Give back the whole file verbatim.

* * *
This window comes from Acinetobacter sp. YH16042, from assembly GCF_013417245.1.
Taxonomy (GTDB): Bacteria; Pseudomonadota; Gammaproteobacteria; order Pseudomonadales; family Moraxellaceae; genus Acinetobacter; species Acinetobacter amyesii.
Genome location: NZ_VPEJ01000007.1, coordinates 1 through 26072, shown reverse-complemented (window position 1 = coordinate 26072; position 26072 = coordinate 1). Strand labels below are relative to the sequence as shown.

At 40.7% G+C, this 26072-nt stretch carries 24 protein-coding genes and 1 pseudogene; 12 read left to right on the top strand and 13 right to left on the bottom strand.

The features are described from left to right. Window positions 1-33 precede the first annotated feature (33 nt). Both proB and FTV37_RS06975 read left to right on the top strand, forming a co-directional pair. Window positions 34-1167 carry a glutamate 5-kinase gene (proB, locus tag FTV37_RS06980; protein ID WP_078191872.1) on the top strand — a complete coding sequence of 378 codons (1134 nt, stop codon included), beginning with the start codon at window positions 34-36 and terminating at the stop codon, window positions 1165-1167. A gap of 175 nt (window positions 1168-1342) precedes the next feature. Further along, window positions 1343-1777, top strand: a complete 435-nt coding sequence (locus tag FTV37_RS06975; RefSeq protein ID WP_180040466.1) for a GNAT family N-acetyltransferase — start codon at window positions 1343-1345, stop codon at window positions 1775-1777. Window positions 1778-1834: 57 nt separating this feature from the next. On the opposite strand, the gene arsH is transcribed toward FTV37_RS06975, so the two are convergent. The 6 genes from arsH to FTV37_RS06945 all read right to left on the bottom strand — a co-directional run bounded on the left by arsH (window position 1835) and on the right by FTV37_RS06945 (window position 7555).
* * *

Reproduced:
This window comes from Acinetobacter sp. YH16042, from assembly GCF_013417245.1.
Taxonomy (GTDB): Bacteria; Pseudomonadota; Gammaproteobacteria; order Pseudomonadales; family Moraxellaceae; genus Acinetobacter; species Acinetobacter amyesii.
Genome location: NZ_VPEJ01000007.1, coordinates 1 through 26072, shown reverse-complemented (window position 1 = coordinate 26072; position 26072 = coordinate 1). Strand labels below are relative to the sequence as shown.

At 40.7% G+C, this 26072-nt stretch carries 24 protein-coding genes and 1 pseudogene; 12 read left to right on the top strand and 13 right to left on the bottom strand.

The features are described from left to right. Window positions 1-33 precede the first annotated feature (33 nt). Both proB and FTV37_RS06975 read left to right on the top strand, forming a co-directional pair. Window positions 34-1167 carry a glutamate 5-kinase gene (proB, locus tag FTV37_RS06980; protein ID WP_078191872.1) on the top strand — a complete coding sequence of 378 codons (1134 nt, stop codon included), beginning with the start codon at window positions 34-36 and terminating at the stop codon, window positions 1165-1167. A gap of 175 nt (window positions 1168-1342) precedes the next feature. Further along, window positions 1343-1777, top strand: a complete 435-nt coding sequence (locus tag FTV37_RS06975; RefSeq protein ID WP_180040466.1) for a GNAT family N-acetyltransferase — start codon at window positions 1343-1345, stop codon at window positions 1775-1777. Window positions 1778-1834: 57 nt separating this feature from the next. On the opposite strand, the gene arsH is transcribed toward FTV37_RS06975, so the two are convergent. The 6 genes from arsH to FTV37_RS06945 all read right to left on the bottom strand — a co-directional run bounded on the left by arsH (window position 1835) and on the right by FTV37_RS06945 (window position 7555).